Frank L. Baum, author of the Oz books, delivers an engaging story for all ages. Orissa Kane works in order to provide for her family. Her mother is blind, while her brother devotes his time to his invention, a flying machine. Everything changes when he brakes his leg and Orissa decides to continue developing the machine. This fascinating and relatable book explores the early days of aviation, and the changing role of women. Frank L. Baum chose to publish this book under the name Edith Van Dime. - Summary by Stav Nisser.
Ozoplaning with the Wizard of Oz
The Wizard of Oz has built two beautiful "Ozoplanes" to explore Oz. But the official launch party goes wrong when the Soldier with the Green Whiskers accidentally launches the Oztober into the cloud country of Stratovania! The ruler, Strut of the Strat, makes Jellia Jamb his "Starina" and then sets off to conquer the fascinating country of Oz! Meanwhile the Wizard, Dorothy, the Cowardly Lion and the Scarecrow pile into the Ozpril and chase after the Oztober, but end up having an adventure of their own...
By: Lady Dorothy (Stanley) Tennant (1855-1926)
Miss Pim's Camouflage
Mid-WWI, staid Englishwoman Miss Perdita Pim suffers a sunstroke gardening & gains the power of invisibility. She becomes a super-secret agent, going behind German lines, sometimes visible, sometimes not, witnessing atrocities & gleaning valuable war information.
By: Lady Sarah Wilson (1865-1929)
South African Memories
Lady Sarah Isabella Augusta Wilson was the aunt of Winston Spencer Churchill. In 1899 she became the first woman war correspondent when she was recruited to cover the Siege of Mafeking for the Daily Mail during the Boer War. She moved to Mafeking with her husband at the start of the war, where he was aide-de-camp to Colonel Robert Baden-Powell. Baden-Powell asked her to leave Mafeking for her own safety after the Boers threatened to storm the British garrison. This she duly did, and set off on a...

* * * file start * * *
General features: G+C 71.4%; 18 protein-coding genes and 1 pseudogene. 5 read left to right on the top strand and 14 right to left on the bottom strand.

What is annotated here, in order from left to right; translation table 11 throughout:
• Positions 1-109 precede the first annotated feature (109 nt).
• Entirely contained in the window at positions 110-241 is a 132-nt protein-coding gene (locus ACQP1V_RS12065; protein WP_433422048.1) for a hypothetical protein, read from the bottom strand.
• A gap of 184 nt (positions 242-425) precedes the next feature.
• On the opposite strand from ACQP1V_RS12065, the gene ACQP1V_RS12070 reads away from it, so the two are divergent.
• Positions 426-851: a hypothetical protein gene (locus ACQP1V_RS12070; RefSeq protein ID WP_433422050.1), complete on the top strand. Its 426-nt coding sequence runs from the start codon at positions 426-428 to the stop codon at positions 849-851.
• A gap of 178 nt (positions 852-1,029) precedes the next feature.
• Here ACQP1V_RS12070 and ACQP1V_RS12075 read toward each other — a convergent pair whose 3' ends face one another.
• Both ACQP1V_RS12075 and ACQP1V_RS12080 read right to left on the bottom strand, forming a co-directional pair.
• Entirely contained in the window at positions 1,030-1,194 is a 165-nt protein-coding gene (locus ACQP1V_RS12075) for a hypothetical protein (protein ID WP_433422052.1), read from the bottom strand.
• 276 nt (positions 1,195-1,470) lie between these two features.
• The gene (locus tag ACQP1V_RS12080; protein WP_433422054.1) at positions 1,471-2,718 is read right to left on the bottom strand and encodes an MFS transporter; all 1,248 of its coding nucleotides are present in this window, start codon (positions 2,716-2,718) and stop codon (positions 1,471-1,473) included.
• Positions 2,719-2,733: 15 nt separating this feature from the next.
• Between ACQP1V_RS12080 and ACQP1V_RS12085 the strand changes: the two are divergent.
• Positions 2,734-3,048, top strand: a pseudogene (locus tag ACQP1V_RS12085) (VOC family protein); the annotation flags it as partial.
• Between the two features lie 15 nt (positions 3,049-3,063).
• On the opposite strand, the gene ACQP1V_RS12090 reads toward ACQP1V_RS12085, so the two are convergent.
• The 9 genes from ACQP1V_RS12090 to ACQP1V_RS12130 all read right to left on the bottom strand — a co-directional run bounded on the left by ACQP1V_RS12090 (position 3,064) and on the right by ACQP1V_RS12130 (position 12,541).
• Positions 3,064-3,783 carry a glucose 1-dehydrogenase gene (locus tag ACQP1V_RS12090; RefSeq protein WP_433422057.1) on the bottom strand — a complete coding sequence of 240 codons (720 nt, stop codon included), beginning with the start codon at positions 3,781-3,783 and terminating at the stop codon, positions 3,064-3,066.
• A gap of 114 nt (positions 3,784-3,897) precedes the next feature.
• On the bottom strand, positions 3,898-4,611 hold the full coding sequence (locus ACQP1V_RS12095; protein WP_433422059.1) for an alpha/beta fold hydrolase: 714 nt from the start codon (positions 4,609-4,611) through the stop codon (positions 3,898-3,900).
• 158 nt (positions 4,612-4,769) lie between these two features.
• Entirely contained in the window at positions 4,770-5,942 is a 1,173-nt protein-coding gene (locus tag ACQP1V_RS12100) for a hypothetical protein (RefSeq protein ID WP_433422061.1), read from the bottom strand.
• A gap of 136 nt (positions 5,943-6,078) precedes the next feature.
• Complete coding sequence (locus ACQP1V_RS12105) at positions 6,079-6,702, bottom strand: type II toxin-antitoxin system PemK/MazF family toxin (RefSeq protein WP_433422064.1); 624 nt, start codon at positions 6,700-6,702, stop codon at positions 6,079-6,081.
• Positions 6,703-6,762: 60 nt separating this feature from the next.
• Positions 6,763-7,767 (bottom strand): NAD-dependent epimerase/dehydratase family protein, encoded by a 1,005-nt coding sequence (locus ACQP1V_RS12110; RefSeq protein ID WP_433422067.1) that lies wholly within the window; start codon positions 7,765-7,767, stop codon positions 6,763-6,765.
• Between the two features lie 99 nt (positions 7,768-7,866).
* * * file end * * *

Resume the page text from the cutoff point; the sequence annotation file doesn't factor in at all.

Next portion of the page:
By: Laura Lee Hope
Outdoor Girls at Rainbow Lake
"The Outdoor Girls at Rainbow Lake; Or Stirring Cruise of the Motor Boat Gem" is the second volume is a series of adventure books for girls. In this book, one of the girls becomes the proud possessor of a motor boat and invites her club members to take a trip down the river to Rainbow Lake a beautiful sheet of water lying between the mountains. These are the tales of the various adventures participated in by a group of bright, fun-loving, up-to-date girls who have a common bond in their fondness for outdoor life, camping, travel, and adventure. They are clean and wholesome and free from sensationalism.
Outdoor Girls at the Hostess House
In this 9th book in the "Outdoor Girls Series", the girls had befriend an old woman who had been knocked down by an unscrupulous motorcyclist. They later learned the secret tragedy in the life of their little old lady.
Bobbsey Twins on the Deep Blue Sea
This is the 11th in the original series of books about the Bobbseys -- two sets of twins in one family, solving mysteries and having adventures. Bert and Nan are 12, Flossie and Freddie are six. There is a father who works, a mother who stays home, a cook, a handyman, and an assortment of animals. - Summary by Nan Dodge
Outdoor Girls in a Motor Car
In "The Outdoor Girls in a Motor Car, Or The Haunted Mansion of Shadow Valley", one of the girls has learned to run a big motor car and she invites the club to go on a tour to visit some distant relatives. On the way they stop at a deserted mansion and make a surprising discovery. This is the third book in the "Outdoor Girls" series.
Outdoor Girls at Ocean View
In "The Outdoor Girls at Ocean View, Or The Box that Was Found in the Sand", the girls have great fun and solve a mystery while on an outing along the New England coast. This is the 6th book in the Outdoor Girls Series by Laura Lee Hope.